By using the GigE-V Framework to capture the frames from the DALSA camera and the OpenCV simple blob detector, openEyeTrack can accurately estimate the position and area of the pupil. We include pupil size calculations because of its putative link to arousal levels and emotions of the subject.
Tested Hardware Specs
- Computer: Intel(R) Core(TM) i7-5820K CPU @ 3.30GHz, 64GB
- Basic IR light source
- We use this one from Amazon IR illuminator
- Camera: Teledyne DALSA Genie Nano M640 NIR
- Netgear Power-Over-Ethernet Switch
Update 9/1/2020 - The camera firmware that was used can be found here. You will need the windows saperea LT SDK to load it onto the camera and then set the camera to autoboot into this configuration.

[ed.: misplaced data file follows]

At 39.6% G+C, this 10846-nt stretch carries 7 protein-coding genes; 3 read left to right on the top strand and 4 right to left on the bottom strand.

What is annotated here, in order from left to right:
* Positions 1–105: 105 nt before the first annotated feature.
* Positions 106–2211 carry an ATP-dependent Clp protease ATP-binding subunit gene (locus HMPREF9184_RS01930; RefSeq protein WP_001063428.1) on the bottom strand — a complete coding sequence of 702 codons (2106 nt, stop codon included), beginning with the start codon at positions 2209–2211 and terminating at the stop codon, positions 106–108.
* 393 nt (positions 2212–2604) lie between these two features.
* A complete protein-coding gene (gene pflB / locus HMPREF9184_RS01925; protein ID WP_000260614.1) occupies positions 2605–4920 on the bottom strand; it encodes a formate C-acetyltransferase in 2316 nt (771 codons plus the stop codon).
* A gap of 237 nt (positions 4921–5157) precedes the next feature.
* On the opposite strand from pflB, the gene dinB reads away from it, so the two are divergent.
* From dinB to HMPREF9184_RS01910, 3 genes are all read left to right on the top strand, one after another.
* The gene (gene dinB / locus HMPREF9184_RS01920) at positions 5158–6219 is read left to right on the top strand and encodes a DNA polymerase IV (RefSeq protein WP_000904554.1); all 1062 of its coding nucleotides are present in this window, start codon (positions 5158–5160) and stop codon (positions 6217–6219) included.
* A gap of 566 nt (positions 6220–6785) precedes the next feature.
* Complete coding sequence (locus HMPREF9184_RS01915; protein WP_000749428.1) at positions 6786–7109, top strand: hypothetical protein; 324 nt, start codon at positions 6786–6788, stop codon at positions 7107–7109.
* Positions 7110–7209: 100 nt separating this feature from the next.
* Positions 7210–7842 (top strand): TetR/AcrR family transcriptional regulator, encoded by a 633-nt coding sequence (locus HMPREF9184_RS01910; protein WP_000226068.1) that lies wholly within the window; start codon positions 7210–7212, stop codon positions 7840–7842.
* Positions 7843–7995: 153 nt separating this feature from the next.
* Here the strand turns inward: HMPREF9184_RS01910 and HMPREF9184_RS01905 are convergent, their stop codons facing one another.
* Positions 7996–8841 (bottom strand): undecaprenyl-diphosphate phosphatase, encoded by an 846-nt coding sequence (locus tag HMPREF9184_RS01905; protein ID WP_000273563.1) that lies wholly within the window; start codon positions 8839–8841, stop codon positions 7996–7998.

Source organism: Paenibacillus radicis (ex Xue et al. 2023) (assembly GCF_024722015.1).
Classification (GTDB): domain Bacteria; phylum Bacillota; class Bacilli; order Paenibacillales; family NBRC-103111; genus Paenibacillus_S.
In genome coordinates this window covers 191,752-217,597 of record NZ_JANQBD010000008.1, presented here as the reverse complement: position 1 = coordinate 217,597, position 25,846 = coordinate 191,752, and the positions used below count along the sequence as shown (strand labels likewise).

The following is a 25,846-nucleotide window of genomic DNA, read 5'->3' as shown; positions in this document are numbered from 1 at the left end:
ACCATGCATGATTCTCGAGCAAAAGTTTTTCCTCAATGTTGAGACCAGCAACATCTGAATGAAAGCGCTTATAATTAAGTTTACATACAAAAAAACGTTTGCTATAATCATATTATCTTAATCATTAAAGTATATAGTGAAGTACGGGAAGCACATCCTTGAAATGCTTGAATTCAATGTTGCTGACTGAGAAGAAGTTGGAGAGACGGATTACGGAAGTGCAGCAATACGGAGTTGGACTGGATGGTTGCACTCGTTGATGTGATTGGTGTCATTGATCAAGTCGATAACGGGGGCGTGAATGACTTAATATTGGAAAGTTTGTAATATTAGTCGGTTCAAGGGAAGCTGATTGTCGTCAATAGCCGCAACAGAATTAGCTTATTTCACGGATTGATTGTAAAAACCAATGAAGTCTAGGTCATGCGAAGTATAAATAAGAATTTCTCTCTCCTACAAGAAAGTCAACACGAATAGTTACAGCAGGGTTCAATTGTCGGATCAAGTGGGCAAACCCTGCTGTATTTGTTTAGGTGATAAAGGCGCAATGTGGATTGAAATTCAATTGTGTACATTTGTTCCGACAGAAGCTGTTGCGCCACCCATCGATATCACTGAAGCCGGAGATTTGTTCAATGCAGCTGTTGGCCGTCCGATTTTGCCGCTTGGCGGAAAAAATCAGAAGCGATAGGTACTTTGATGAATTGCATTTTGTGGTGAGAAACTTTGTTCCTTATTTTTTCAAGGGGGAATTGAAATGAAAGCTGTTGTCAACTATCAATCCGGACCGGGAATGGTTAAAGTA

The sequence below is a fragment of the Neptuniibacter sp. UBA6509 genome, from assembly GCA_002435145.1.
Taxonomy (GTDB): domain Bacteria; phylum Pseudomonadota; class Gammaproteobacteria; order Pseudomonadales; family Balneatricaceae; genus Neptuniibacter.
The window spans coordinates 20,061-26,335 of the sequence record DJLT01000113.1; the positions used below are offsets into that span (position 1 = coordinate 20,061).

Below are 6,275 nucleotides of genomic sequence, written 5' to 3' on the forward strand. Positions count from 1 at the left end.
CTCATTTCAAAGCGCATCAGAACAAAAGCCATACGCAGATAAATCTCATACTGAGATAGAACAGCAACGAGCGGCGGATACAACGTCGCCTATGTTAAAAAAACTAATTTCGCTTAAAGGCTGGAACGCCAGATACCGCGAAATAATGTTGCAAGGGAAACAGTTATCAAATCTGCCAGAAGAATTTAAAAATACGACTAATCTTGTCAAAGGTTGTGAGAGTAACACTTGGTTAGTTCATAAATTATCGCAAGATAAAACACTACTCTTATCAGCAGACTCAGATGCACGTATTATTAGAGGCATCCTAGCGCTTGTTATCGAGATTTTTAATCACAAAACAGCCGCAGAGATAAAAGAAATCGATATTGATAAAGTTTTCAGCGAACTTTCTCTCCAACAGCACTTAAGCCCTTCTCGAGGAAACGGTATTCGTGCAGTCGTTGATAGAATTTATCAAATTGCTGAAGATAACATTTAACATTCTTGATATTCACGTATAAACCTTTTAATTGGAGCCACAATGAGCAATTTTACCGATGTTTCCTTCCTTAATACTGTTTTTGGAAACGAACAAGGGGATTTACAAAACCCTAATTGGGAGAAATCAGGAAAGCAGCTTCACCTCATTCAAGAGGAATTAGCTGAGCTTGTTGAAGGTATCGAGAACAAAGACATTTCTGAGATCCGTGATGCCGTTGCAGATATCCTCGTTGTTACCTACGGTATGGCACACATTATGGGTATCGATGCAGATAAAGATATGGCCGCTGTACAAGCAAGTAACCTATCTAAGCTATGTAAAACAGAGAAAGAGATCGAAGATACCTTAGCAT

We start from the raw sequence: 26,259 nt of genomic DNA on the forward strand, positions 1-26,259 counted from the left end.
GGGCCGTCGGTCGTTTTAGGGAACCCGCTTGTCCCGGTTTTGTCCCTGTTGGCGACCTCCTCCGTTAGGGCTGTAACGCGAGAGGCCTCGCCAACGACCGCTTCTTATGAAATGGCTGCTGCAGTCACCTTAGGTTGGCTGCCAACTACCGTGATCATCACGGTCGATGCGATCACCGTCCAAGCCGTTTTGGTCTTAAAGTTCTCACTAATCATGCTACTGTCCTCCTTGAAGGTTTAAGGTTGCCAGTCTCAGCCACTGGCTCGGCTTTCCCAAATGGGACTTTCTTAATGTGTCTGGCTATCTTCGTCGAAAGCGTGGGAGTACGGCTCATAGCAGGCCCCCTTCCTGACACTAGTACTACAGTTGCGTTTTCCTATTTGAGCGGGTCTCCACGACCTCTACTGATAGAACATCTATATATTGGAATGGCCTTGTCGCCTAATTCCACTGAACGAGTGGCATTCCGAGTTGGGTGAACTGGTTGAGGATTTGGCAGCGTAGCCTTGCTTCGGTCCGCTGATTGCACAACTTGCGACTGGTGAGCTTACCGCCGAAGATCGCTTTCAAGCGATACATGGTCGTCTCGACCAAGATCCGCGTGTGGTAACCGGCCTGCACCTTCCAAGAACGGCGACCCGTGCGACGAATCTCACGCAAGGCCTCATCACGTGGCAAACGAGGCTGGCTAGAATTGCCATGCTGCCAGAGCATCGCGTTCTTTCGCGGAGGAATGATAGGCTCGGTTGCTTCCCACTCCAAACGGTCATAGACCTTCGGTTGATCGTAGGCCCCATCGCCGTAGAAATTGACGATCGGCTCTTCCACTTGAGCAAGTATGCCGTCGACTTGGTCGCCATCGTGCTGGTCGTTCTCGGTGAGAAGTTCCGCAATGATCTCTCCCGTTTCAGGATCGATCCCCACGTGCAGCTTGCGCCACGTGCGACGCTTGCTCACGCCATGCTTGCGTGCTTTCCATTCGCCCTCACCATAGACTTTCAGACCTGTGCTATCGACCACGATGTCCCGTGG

Update - We have now tested the openEyeTrack implementation on an INTEL NUC i7 as well as a Zotac EN51050. The eye tracker can perform with these configurations as well. The gev_nettweak tool needs to be run to get consistent performance. The network card is otherwise overloaded and frames are lost. A 725 Hz camera at 672x512 is transmitting ~249 megabytes per second. The net tweak tool changes the size of the buffers allowing jumbo frames to be transmitted over the network.
Update 10/07/2019 : We have tested openEyeTrack on clean installs of 18.04, and 19.04. We do not support Windows at the moment. If possible, we recommend using a clean system for openEyeTrack.